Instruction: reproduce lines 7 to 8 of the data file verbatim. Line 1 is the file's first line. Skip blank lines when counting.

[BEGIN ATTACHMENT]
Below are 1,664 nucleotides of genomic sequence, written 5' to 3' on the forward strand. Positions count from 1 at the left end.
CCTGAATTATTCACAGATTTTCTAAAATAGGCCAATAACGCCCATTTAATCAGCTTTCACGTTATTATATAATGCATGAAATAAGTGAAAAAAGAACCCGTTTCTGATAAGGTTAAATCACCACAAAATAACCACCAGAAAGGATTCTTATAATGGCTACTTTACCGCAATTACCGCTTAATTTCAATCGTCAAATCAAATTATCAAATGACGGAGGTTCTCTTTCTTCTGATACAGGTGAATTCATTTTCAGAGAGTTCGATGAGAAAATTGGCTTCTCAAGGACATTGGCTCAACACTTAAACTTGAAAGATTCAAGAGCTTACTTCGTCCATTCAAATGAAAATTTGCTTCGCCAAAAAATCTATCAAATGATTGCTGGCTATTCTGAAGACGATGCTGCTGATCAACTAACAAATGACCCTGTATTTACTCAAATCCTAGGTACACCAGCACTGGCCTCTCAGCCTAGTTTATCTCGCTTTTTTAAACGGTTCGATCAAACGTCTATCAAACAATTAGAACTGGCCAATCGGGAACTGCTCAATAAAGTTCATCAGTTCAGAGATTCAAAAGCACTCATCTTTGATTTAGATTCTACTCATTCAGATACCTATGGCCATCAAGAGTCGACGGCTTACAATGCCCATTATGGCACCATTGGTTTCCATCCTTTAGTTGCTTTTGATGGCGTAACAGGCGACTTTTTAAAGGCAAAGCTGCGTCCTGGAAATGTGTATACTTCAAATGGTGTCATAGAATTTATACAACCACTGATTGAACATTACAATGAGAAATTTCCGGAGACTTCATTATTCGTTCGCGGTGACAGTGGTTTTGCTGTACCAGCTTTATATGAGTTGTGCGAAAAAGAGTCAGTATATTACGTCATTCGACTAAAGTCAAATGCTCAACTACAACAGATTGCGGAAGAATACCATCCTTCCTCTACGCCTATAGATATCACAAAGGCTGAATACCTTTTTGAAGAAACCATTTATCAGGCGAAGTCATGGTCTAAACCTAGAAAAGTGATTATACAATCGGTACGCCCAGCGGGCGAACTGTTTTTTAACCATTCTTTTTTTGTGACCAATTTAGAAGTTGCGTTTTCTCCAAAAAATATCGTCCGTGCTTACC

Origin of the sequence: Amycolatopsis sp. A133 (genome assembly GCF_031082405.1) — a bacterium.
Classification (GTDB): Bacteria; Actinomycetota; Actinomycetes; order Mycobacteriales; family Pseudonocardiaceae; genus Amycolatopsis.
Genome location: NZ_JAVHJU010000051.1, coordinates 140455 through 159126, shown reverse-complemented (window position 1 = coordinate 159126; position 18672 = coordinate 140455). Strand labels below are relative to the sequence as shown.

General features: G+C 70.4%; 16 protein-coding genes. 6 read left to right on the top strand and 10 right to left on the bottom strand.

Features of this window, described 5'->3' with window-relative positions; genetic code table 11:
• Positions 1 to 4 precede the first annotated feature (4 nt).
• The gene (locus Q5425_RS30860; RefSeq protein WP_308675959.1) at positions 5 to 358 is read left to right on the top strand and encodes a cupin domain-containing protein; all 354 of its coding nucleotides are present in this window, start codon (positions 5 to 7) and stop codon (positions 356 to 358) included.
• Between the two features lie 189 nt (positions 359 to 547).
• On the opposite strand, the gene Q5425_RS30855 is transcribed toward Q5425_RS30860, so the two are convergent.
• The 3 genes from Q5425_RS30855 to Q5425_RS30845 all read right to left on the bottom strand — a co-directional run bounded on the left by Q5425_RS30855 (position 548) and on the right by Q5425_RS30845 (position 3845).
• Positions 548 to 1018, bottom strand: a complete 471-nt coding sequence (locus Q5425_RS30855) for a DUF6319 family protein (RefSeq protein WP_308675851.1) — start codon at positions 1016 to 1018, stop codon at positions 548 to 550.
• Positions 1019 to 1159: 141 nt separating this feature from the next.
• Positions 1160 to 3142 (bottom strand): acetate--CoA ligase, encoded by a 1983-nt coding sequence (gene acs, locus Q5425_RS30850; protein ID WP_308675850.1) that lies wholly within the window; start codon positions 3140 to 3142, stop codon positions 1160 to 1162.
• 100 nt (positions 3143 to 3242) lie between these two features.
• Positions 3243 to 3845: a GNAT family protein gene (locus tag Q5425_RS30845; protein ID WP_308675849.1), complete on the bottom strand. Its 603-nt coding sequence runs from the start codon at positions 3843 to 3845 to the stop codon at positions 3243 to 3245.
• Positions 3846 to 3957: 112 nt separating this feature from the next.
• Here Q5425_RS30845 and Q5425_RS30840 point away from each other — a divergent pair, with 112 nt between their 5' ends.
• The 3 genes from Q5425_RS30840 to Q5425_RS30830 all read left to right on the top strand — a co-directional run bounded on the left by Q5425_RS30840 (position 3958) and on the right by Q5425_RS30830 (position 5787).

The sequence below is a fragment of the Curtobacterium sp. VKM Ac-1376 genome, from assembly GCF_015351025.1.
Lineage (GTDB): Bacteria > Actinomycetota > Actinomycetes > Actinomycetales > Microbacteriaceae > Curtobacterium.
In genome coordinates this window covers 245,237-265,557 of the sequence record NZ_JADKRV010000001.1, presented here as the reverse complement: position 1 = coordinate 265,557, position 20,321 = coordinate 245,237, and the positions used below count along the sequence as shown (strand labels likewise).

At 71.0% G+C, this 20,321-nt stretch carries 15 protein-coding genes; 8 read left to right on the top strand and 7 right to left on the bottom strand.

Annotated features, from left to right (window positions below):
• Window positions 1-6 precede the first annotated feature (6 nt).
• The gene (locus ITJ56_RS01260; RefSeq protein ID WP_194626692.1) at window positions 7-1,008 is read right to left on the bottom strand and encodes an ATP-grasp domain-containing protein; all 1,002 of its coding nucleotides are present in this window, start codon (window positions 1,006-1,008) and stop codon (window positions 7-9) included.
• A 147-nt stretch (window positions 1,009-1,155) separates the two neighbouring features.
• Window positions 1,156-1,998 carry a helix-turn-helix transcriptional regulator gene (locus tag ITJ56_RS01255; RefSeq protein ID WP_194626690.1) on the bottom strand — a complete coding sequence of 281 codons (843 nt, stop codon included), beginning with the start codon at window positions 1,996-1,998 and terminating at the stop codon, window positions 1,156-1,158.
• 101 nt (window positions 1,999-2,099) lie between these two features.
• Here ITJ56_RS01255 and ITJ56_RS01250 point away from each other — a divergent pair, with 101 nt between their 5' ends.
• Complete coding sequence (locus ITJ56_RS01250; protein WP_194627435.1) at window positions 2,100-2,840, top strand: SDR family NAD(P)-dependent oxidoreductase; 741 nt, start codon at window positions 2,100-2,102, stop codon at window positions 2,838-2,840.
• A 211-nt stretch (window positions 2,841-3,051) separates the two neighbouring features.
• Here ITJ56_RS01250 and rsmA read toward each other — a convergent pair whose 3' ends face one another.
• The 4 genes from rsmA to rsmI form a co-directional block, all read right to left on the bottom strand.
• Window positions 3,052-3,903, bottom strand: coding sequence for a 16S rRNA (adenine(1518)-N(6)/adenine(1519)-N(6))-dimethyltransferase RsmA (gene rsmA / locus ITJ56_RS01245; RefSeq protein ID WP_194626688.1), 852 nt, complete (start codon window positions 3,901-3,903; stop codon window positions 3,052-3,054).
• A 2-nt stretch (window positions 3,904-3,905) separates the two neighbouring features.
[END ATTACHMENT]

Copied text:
Features of this window, described 5'->3' with window-relative positions; genetic code table 11:
• Positions 1 to 4 precede the first annotated feature (4 nt).